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Seven PCC students earn NASA honors
Photos and Story by James Hill
Seven Portland Community College students have been rewarded with recognition by the space agency NASA for hard work in their studies.
Four students were named National Community College Aerospace Scholars (NCAS) – Sheng Chen (Beaverton), Justin Martinez (Beaverton), Joseph Thiebes (Southeast Portland) and Danny Nguyen (Northwest Portland). The scholars, part of a group of 92 students from 24 states, will take part in interactive web-based activities before visiting the Jet Propulsion Laboratory in Pasadena, Calif., May 1-3 for a hands-on engineering project.
The project gives community college students a chance to design robotic rovers in cooperation with NASA. The teams will establish fictional companies pursuing Mars exploration. Each team will develop, design and build a prototype rover, then use their prototypes to navigate a course, collect rocks and water and return to a home base. The on-site experience this spring includes a tour of NASA facilities and briefings from agency scientists and engineers.
NASA chooses students from across the nation through a competitive process. Selected students are pursuing their initial undergraduate degree at a community college who have an interest for mathematics, science, engineering or computer science.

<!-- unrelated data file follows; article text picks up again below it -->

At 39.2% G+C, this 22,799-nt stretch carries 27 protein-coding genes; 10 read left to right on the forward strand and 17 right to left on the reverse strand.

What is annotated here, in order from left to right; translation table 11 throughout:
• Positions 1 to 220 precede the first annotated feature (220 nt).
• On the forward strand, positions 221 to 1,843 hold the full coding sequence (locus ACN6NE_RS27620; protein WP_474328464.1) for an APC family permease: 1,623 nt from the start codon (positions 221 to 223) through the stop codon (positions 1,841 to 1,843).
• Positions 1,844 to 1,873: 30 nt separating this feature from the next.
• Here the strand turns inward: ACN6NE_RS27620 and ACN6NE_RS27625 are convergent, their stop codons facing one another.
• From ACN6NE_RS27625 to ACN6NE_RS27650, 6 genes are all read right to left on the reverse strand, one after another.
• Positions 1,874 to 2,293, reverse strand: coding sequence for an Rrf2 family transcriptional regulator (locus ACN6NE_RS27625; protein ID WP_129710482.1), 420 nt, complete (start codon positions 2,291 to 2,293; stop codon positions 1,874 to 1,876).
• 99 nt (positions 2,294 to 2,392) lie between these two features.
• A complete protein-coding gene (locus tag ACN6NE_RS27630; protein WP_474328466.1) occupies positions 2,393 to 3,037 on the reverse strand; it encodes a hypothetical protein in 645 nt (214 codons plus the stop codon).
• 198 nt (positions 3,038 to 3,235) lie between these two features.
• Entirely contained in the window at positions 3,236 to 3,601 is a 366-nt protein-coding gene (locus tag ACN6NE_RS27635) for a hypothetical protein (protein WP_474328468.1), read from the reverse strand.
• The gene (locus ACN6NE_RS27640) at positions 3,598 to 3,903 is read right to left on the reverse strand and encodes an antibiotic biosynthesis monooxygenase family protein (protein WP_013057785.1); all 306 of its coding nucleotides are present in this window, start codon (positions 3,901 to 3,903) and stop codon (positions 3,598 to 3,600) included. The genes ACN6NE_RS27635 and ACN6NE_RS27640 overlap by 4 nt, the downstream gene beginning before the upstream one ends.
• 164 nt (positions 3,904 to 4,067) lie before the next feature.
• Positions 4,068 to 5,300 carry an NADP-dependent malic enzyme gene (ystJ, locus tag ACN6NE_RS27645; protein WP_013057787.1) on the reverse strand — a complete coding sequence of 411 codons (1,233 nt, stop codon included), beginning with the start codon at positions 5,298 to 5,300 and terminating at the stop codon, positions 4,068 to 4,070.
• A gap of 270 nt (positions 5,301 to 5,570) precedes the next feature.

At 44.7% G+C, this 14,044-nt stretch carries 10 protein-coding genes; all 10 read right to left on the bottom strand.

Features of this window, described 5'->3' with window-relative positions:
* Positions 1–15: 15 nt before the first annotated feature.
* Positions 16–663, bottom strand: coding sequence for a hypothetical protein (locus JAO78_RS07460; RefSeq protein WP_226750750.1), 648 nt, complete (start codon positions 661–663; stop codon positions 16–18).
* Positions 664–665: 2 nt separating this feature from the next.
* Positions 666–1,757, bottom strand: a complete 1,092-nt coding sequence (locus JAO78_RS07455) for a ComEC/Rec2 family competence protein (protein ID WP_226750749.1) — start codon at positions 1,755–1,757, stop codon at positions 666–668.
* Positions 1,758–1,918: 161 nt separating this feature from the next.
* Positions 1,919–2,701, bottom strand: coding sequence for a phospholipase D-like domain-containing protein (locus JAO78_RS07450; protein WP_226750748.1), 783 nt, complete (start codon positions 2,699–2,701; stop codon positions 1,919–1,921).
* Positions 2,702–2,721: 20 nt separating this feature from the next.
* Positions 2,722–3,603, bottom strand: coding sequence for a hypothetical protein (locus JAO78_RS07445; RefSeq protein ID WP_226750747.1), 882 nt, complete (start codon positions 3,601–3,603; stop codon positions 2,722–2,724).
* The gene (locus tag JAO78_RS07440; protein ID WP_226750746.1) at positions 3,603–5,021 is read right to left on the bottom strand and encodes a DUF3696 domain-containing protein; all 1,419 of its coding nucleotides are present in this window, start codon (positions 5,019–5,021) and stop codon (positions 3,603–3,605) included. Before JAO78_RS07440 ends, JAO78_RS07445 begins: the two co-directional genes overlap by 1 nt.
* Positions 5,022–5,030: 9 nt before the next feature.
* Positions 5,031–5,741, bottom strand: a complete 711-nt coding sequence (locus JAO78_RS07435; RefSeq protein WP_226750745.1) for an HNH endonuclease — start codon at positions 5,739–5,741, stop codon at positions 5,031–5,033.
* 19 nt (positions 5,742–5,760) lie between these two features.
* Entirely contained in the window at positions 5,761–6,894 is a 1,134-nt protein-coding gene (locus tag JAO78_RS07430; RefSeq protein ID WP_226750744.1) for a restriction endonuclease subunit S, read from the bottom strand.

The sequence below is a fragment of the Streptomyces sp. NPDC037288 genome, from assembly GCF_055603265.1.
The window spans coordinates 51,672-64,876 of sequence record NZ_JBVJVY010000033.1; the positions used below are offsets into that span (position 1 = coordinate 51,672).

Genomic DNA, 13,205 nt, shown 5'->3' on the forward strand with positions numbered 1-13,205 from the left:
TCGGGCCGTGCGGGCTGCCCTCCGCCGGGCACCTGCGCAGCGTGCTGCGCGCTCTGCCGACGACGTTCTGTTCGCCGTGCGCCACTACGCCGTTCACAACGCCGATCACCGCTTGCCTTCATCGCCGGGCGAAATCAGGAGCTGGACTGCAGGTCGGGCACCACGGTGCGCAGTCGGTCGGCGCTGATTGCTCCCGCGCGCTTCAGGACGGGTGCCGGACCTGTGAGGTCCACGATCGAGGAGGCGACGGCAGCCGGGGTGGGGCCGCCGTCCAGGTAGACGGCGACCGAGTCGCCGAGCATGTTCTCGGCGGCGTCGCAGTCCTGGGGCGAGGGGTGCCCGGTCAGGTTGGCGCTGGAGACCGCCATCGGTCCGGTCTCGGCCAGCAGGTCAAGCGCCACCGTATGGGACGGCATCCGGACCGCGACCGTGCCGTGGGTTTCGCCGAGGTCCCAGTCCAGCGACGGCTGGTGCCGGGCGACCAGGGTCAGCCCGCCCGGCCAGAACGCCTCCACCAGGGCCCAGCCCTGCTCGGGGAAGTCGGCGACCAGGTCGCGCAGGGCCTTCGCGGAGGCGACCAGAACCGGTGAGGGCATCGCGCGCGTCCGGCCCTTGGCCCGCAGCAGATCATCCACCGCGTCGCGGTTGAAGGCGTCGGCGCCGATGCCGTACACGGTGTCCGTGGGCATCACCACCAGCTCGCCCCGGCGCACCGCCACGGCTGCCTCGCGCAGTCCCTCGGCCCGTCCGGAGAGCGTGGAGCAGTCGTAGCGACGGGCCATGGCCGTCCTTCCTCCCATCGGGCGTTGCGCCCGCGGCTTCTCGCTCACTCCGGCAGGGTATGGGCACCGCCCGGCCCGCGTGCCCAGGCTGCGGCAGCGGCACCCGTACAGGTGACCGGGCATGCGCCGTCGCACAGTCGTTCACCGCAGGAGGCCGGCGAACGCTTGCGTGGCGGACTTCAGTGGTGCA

In addition, Martinez, Samantha Mellin (Aloha), Andrew Hill (North Portland) and Robert Konell (North Portland) were awarded the Oregon NASA Space Grant Consortium Scholarship. The program recognizes the academic accomplishments of students enrolled at Oregon NASA Space Grant Consortium member institutions. Each student has indicated a future career in the aerospace, science, or education community, working towards STEM focused career goals, and has attained the highest levels of academic achievement.
Konell is a good example of what the space grants can do for a student who is selected. The computer science and math major based at the Cascade Campus plans to transfer to Portland State University, where he will pursue either a bachelor’s degree in computer science with a math minor, or a dual major in both.
“It’s amazing,” said Konell of the grant. “I’m a low-income student, and so financially it’s a huge gift, especially with the ever increasing cost of tuition. Aside from that, I’ve worked extremely hard since I started back to school with PCC, and it feels good to have someone single you out for all of your effort. It certainly magnifies my motivation to try hard in everything I do.
“NASA represents the determination in the human spirit,” he added. “It’s absolutely amazing what we can do when we have a goal in mind. Space exploration itself is an obstacle that involves more than one hurdle to overcome. I think that is the magic of space exploration – it isn’t so much in getting there, but the journey we have to take.”
The Oregon Space Grant Consortium, a part of the National Space Grant College and Fellowship Program, is a statewide network of universities, colleges, museums, educators, researchers, students and science professionals. They are entrusted to promote STEM education through cooperative and interdisciplinary programs while recruiting and training NASA’s next diverse workforce.